On our first morning back in Bay Area in 2018, Katie came home for lunch to tell me she had been let go in what looked like a lot of salary slashing. It took about two days for us realize we could actually leave.
6 – We’d rather start our family near family.
We had our friends there. Most of them were from back home and had transplanted like us. That’s the only other reason we would have stayed.
We want any offspring we’re lucky enough to have to know their extended family members. Up here, they’ll have a grandparent, an aunt, perhaps an uncle, and cousins. Then, they’ll only have to make one big trip annually to Chicago to see their other Grandparents and aunts. Ceterus Parabus.
What we’ll miss:
We’ll miss the sun. We’ll miss our friends. We’ll missing living 10 yards from Armadillo Willy’s and 100 yards from a Safeway. We’ll miss the 48-acre park across from our complex and views from our balcony of the Pleasanton Ridge and the Altamont during sundown. I’ll miss Carlo and the gym and Caps & Taps. I’ll miss historic Sunnyvale and the Fox and Drake’s Dealership and Dean’s Café – and that little local bookshop in Pleasanton. I’ll miss O.co Coliseum and rides to my aunt & uncle’s in Bakersfield – with a little stop over to Temblor Brewing to see Lahti. I’ll miss living near a city with a baseball stadium, let alone two of them. I’ll miss being looped in on roots and jam bands passing through the area.
And the sun. To never having to look at a weather app to know the sunny day today was like the one yesterday and the day before and the day before that. I’ll miss that most of all.
Will we ever go back to Bay Area?
Hell Yeah. We’ll go back to see friends. We might better be able to enjoy California now that we’re stationed closer to family. Katie still hasn’t been to Yosemite (“But at least I know longer call it Yose-Mite,” she added). I somehow, as if by devilish providence, never made it out to the Big Sur. We spent a few nights in Incline Village, but that was during the 2016 World Series. Not even Lake Tahoe could tear me away from the TV that week.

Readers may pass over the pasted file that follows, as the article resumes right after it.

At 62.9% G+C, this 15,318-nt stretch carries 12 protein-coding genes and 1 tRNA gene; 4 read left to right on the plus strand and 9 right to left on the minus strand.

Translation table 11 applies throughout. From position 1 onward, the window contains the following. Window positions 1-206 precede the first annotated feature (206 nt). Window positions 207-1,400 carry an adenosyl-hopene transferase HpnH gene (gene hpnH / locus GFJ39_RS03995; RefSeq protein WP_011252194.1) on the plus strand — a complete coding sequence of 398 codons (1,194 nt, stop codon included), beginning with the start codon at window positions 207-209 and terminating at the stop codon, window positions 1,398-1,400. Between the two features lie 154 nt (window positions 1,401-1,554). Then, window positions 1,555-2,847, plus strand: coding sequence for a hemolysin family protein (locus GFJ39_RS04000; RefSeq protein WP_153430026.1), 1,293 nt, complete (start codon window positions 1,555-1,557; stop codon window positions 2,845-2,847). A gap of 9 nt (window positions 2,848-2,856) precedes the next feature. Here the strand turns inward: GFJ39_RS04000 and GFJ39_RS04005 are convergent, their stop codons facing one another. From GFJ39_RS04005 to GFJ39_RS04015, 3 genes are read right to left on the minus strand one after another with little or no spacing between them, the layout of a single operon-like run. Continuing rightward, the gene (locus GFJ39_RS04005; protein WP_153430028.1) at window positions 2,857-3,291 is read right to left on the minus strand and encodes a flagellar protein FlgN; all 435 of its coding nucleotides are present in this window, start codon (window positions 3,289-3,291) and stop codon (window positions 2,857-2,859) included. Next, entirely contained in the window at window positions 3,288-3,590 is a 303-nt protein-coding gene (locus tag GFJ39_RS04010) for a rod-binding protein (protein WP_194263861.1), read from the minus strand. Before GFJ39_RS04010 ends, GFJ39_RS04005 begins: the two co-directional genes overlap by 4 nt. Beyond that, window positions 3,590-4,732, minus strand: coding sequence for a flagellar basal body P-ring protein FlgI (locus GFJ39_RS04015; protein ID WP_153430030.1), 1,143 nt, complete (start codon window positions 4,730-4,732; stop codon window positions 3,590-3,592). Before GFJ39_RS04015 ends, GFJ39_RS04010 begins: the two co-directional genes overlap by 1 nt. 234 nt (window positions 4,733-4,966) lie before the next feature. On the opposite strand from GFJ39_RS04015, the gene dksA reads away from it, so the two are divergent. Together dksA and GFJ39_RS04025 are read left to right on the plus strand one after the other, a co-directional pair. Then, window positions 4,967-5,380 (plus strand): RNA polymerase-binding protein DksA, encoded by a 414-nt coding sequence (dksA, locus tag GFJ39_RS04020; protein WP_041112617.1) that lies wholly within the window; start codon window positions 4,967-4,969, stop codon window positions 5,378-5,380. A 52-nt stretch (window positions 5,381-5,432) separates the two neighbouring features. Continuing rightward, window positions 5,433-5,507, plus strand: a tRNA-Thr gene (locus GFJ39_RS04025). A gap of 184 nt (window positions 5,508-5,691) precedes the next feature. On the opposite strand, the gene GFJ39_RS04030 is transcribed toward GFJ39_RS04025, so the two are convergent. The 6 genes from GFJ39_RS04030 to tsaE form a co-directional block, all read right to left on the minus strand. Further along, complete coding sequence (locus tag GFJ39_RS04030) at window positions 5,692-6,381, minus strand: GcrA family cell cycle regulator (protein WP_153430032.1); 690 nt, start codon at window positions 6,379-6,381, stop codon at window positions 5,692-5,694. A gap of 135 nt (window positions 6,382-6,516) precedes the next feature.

As for Bay Area, so long as it involves friends or to see friends. I’d like to road trip and hike down through Livermore wine valley again. I didn’t spend enough time in Sausalito for my liking. I could spend years in Sausalito and it wouldn’t feel like enough time. I still need to do a lunch at X Development campus, as I promised. Mount Diablo would be cool, if there’s time, but I’ve been there before and if time exists, I’d rather schlep it around majestic Mount Shasta.
As for the rest: So much earth, so little time.
That said, California is on our bones now.
It’ll forever be a part of what we call home.
What we look forward to in Oregon:
We look forward to Garibaldi Days. We jones for crab races and Pig & Ford races at the Tillamook County Fair. We look forward to learning why folks want Portland to stay weird. I look forward to more days where when I smell smoke I’ll be thankful it’s a bonfire. I look forward to seeing where we choose to plant roots. I look forward to the quiet, peaceful days along the water. I look forward to the simpler, cleaner life surrounded by folks less concerned about possession and more concerned about others. Not that they didn’t in Bay Area, but those good folks were often smothered by those scrapping and hustling, living 4-to-a-single-bedroom apartment in hopes of surviving another month.
I look forward to showing our kids the park bench in Rockaway Beach named for their great-great grandmother and getting enough leg strength to keep up with the little hill-climbing jackrabbits I have for siblings-in-law.
I look forward to fish & chips and Sunday morning services and learning to crab on the docks – and to remember to use chicken drumsticks as bait. And to learning to like crab, I guess. I look forward to never paying $3 for coffee unless it’s roasted locally. I look forward to Pronto Pups and waiting on park benches with an ice cream cone in hand and staring out along the sea while my wife and her mother go looking for quilting fabrics. I look forward to The Gorge & Bend & Hood & McLoughlin & Crater Lake, and learning that the valley we’re in is pronounced Wil-LAM-ette.
And, hopefully, I look forward to sharing this wet, wonderful land with family and friends from back home. I’ll set up a Google Calendar. Y’all can start scheduling your times.
But first, what magical, wonderful thing will Katie do next in her career?